lucy24 - 6:49 am on Mar 18, 2013 (gmt 0)
Through personalization (of results of course, which means must I track users and their behavior) and if I know user N1524389 usually clicks on an average of 5.3 results within N seconds and for some reason on query Y they only clicked on 4 results within N seconds, I can determine there's a variance.
I don't see why you need to do any of this. The only real variable is whether a user opens more than one page without reloading the search-results page. And you know when the results page has been reloaded-- even if the browser doesn't put in a fresh request-- because your own analytics will tell you ;)
Now, about the OP:
around March 1, it completely disappeared from the SERPs (not in the top 100 or top 1000 or anywhere at all)
You forgot to answer the inevitable first question: Does the page in question exist in the index at all? Either do a site: search or search for a unique text string. Answers that are obvious to you are not obvious to everyone else.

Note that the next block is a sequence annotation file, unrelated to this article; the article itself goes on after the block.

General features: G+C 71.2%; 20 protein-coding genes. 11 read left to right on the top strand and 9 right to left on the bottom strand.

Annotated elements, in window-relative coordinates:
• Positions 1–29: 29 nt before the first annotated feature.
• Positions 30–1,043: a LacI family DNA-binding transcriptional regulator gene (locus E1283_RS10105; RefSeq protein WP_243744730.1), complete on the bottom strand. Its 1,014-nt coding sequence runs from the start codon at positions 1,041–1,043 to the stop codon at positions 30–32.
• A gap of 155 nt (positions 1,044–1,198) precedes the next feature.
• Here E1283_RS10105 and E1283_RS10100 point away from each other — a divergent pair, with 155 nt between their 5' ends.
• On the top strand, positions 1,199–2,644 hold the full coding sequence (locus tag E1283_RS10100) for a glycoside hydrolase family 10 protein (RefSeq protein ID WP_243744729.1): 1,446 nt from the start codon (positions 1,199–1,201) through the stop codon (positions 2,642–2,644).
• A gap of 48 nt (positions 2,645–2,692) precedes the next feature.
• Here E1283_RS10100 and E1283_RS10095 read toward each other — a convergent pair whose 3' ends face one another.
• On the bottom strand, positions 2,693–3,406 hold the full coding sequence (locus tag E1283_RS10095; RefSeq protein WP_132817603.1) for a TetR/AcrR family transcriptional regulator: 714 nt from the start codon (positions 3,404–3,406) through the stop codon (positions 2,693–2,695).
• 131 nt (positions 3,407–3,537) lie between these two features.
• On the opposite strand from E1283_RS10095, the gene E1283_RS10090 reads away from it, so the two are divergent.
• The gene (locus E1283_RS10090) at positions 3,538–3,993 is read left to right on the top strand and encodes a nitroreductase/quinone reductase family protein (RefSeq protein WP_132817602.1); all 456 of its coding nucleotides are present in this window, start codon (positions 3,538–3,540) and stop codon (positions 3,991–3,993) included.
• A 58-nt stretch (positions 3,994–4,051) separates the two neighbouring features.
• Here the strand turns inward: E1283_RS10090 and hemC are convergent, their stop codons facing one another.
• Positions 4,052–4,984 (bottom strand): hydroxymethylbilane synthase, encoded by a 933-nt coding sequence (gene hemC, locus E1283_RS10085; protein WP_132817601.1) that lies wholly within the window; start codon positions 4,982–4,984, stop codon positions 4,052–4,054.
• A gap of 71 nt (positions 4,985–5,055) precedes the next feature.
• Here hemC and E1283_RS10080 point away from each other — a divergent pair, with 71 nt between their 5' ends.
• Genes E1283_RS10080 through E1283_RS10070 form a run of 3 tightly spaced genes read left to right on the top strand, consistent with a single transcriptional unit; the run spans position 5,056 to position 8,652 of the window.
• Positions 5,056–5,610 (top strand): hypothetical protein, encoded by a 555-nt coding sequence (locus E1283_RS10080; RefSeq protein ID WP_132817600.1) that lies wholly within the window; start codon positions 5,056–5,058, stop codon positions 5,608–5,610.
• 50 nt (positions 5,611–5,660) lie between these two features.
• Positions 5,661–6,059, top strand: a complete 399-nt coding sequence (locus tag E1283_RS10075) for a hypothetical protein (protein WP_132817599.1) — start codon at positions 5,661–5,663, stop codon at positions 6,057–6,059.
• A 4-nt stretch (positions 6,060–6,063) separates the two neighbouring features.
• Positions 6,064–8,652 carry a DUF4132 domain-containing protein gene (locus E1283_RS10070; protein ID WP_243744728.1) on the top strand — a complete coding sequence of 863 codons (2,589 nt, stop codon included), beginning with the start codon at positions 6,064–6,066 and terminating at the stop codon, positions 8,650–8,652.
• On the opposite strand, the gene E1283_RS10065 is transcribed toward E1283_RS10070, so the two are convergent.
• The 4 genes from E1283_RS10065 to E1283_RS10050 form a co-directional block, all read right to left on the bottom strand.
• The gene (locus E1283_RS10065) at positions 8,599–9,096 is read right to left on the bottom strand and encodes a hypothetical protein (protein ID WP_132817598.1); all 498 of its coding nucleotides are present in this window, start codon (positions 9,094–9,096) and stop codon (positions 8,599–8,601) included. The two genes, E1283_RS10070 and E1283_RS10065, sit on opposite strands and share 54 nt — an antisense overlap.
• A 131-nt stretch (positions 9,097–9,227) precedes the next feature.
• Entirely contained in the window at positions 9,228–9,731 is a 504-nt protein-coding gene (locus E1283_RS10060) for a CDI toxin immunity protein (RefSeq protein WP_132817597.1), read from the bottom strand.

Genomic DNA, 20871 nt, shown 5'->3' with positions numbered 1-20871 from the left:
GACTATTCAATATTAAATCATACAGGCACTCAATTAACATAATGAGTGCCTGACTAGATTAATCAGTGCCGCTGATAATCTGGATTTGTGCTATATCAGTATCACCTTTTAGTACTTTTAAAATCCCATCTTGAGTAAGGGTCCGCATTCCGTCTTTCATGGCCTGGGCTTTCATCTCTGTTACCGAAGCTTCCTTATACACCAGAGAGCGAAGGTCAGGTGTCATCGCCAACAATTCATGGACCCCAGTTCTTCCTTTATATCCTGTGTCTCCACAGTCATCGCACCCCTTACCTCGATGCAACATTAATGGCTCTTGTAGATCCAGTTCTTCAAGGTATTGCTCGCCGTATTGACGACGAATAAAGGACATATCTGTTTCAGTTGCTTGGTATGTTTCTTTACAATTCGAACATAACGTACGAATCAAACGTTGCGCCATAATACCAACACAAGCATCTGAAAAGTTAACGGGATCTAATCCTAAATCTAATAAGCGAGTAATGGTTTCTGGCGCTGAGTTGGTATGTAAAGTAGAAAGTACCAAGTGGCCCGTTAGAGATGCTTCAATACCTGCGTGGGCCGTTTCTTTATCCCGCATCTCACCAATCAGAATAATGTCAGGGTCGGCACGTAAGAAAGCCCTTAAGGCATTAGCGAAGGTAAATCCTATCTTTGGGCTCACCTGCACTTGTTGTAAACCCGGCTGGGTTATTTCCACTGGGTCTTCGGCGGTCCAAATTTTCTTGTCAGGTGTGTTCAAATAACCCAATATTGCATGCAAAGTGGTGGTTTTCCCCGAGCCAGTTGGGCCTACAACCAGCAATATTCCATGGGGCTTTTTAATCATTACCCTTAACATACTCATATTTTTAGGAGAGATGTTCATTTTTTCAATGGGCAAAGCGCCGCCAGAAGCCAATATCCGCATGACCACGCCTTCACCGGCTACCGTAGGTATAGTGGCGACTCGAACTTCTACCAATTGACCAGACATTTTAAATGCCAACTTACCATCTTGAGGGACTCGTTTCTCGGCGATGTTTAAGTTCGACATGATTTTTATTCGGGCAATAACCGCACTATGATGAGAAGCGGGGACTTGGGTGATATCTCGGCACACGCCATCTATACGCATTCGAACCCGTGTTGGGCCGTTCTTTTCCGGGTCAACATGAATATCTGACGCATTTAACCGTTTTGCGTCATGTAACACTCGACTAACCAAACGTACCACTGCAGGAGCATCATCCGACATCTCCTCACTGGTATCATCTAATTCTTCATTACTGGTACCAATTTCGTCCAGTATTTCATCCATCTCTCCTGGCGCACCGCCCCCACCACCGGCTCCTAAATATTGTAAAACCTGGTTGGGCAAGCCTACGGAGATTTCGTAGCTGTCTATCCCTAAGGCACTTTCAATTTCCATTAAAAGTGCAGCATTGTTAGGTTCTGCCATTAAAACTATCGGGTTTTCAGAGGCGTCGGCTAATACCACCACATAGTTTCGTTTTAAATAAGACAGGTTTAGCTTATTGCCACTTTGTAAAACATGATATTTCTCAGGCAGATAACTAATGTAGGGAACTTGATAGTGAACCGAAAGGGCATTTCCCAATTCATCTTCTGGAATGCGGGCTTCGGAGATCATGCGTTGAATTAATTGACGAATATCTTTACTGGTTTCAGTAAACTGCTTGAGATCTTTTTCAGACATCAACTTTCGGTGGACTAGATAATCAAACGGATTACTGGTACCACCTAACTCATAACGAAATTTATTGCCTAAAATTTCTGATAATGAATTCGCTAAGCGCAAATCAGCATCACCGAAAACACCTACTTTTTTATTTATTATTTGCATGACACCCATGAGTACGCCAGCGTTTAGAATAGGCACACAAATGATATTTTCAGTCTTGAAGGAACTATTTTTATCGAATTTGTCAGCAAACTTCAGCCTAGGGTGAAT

You don't see a lot of single pages being de-indexed-- usually it's a whole site being stomped-- but it's best to collect all possible information.
The other thing you forgot to say is what information you're getting from wmt. Most of it you can just ignore at this point. In particular: Do not look at the keyword list yet. This is generated strictly for wmt, so it may take as much as several months for it to become accurate. That's counting from when the site was added to wmt, not from when it was created.
But do look for anything red-flaggish like "couldn't load robots.txt" or huge numbers of non-200 responses. This early in the site's life, there shouldn't be any redirects or 404s. Except the purely mechanical /index.html and domain-name canonicalization redirects. Search engines will always ask for the wrong name now and them, just to test you. (Bing more than google, for some reason. And MJ12 loves to leave off directory slashes. And so on.)